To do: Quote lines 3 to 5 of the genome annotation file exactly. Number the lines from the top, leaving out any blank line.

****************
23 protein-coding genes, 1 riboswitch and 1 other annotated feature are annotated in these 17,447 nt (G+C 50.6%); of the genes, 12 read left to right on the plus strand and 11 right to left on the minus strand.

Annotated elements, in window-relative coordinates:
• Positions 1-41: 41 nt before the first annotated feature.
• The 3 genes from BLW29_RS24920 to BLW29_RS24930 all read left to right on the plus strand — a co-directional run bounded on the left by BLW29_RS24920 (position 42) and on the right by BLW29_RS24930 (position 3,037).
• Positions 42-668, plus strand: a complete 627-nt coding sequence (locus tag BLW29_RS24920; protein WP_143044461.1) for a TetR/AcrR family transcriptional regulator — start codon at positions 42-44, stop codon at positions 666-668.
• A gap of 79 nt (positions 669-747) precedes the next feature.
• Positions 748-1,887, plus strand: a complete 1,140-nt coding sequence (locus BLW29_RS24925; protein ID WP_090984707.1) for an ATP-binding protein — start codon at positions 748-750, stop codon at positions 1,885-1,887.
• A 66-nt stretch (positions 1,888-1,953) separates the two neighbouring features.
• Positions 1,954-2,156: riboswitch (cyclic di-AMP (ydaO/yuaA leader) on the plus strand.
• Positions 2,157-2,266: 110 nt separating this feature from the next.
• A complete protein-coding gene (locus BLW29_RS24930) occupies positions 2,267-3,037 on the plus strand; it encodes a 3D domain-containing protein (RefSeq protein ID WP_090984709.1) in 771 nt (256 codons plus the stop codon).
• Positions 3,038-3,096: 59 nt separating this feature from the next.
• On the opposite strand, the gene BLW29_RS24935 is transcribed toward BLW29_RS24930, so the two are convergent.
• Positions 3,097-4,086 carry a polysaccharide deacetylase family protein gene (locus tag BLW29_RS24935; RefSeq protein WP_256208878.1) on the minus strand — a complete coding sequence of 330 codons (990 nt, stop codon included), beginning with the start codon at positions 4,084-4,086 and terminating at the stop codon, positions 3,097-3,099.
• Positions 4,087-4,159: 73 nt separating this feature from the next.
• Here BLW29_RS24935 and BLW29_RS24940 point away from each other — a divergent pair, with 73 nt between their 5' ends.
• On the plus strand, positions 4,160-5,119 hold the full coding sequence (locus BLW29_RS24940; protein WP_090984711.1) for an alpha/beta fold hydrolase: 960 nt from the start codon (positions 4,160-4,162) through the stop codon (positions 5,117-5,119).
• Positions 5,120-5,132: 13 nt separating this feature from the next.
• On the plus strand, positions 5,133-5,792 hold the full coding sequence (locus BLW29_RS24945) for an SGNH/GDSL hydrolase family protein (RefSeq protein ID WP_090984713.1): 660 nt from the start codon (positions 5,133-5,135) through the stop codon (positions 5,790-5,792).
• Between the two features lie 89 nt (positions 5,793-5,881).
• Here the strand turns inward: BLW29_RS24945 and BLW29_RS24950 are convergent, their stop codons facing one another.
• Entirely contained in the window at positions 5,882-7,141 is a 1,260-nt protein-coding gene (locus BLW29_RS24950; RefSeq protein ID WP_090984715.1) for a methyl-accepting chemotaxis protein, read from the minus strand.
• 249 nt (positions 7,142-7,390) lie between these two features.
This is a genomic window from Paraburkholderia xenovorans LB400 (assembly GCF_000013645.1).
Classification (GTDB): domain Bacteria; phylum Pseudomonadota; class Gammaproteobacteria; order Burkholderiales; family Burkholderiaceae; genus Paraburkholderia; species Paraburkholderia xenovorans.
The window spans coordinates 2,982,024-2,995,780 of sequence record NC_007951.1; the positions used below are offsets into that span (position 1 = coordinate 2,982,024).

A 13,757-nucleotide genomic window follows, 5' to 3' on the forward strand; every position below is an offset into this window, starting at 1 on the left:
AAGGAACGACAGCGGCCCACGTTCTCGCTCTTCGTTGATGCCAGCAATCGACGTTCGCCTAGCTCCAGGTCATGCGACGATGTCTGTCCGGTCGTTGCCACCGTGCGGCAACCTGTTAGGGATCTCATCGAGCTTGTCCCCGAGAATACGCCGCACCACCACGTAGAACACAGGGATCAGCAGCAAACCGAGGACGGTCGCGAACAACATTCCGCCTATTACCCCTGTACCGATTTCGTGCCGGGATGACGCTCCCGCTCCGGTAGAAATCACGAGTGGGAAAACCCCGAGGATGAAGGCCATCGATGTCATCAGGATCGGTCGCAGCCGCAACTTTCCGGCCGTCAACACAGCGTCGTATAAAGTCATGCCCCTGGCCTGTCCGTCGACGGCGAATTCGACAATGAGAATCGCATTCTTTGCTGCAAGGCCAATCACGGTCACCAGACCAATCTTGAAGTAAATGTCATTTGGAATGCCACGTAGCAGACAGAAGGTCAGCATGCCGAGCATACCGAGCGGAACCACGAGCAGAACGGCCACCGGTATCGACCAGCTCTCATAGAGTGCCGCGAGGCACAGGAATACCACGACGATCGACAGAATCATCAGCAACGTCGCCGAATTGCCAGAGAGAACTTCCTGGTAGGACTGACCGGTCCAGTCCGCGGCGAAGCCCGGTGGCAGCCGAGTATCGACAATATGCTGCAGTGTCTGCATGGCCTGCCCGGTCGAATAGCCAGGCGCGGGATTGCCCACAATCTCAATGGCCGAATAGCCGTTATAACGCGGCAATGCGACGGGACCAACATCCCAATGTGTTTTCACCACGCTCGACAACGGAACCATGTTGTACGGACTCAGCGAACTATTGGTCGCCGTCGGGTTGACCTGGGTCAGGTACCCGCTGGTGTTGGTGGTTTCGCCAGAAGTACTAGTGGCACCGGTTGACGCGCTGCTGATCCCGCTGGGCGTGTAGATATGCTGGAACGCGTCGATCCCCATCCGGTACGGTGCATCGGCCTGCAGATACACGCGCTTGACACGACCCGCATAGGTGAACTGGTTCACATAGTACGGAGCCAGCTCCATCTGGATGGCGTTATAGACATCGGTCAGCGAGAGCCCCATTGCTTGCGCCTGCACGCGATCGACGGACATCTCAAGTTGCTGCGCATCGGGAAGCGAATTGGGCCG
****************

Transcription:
• Positions 1-41: 41 nt before the first annotated feature.
• The 3 genes from BLW29_RS24920 to BLW29_RS24930 all read left to right on the plus strand — a co-directional run bounded on the left by BLW29_RS24920 (position 42) and on the right by BLW29_RS24930 (position 3,037).
• Positions 42-668, plus strand: a complete 627-nt coding sequence (locus tag BLW29_RS24920; protein WP_143044461.1) for a TetR/AcrR family transcriptional regulator — start codon at positions 42-44, stop codon at positions 666-668.